John Kenneth Galbraith was a member of Harvard University’s economics department as well as ambassador to India for JFK and a outspoken socialist. His debates with his close friend, the late William F. Buckley, Jr., were famous — and he lost all of them!
In his book “The Affluent Society,” he included a chapter, “The Dependence Effect,” on advertising that has been reprinted all over the place, especially in business ethics collections. He argued that corporations create desires in us for their wares and services, and we become hooked to them and thus corporations keep getting prosperous on and on. The even more famous Nobel Laureate economist F.A. Hayek wrote a rebuttal to Galbraith’s piece, “The non-sequitur of ‘The Dependence Effect.’”
He argued Galbraith misunderstood desires, thinking them to be decisive in leading to human action. Hayek pointed out desires can be governed, controlled, ordered, suppressed even. The two essays are featured in a great many books on business ethics and nearly all discussions of advertising.
I believe Hayek was right all along, but if one needs proof, I believe our current economic mess provides it in spades. Consider how readily people, bent on tightening their belts, manage to resist ads everywhere. It is so bad that the government is making desperate efforts to bolster consumption, trying to generate, artificially, demands for goods and services that advertisements don’t succeed in getting sold. Now, if corporations had all that power by way of advertising, that Galbraith had ascribed to them, how is it that they aren’t bringing in customers? How is it that customers all over the country and elsewhere are these days refusing to spend their resources in the market? Advertising may have moved from newspapers to the Internet, but there is plenty of it around, yet customers are not budging.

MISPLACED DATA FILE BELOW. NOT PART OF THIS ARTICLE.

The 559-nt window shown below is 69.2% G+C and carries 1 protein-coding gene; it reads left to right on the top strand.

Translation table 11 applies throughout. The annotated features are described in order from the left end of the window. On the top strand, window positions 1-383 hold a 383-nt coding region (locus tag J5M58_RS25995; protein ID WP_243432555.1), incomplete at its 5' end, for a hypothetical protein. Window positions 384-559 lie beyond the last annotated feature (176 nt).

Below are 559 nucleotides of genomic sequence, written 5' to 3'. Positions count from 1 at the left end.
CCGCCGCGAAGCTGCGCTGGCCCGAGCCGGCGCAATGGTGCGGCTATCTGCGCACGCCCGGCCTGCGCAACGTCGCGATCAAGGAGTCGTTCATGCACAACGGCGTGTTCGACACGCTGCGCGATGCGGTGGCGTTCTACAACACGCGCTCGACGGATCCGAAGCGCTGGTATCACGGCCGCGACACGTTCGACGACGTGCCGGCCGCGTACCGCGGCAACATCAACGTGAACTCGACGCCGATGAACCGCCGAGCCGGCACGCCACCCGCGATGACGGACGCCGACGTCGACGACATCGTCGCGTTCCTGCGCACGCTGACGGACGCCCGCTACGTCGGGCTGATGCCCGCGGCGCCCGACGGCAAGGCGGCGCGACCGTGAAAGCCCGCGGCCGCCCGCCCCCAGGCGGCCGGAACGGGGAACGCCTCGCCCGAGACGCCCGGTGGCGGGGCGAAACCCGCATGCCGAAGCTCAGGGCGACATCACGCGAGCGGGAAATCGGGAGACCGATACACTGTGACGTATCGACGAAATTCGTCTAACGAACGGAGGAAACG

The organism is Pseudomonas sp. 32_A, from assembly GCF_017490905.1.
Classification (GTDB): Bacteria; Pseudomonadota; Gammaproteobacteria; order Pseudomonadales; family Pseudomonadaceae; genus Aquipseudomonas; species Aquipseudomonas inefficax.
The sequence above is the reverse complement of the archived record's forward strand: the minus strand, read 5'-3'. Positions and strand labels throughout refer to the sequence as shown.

The likely truth of the matter is that the majority of people are quite capable of ordering their desires, of saying “no” to this ad or that, while “yes” to some others. And they do this mostly with an understanding of their economic situation, so that just now most of them, seeing that money is hard to come by, tend to be reticent, hesitant about spending.
This also suggests something important about human choice. When people are said to have free will, it is often mistaken to imply that they act helter-skelter, without anyone able to predict anything they will or won’t do. But that’s not free will but randomness. Free will means one can set oneself on various courses of action, some short range and some quite long — just think of the commitment made when a bride and groom utter “I do.” Surely we can make some predictions as a result of that yet admit that they were free to choose whether to marry.
One reason the Obama administration’s stimulus policy may not work out so well is that people aren’t forced to respond to stimuli — they can turn away, refuting the underlying assumptions of what it takes to get them out there to buy stuff. Governments tend to wish we were malleable, but we aren’t, really.
In a genuine free market — not the shabby facsimile we have had in place for decades on end — the interacting individuals would figure out what is best for them and follow their judgments thus informed. And that would, like Adam Smith suggested, lead to the optimum overall economic benefit of all.
Tibor Machan advises Freedom Communications, parent company of this newspaper. E-mail him at: TMachan@link.freedom.com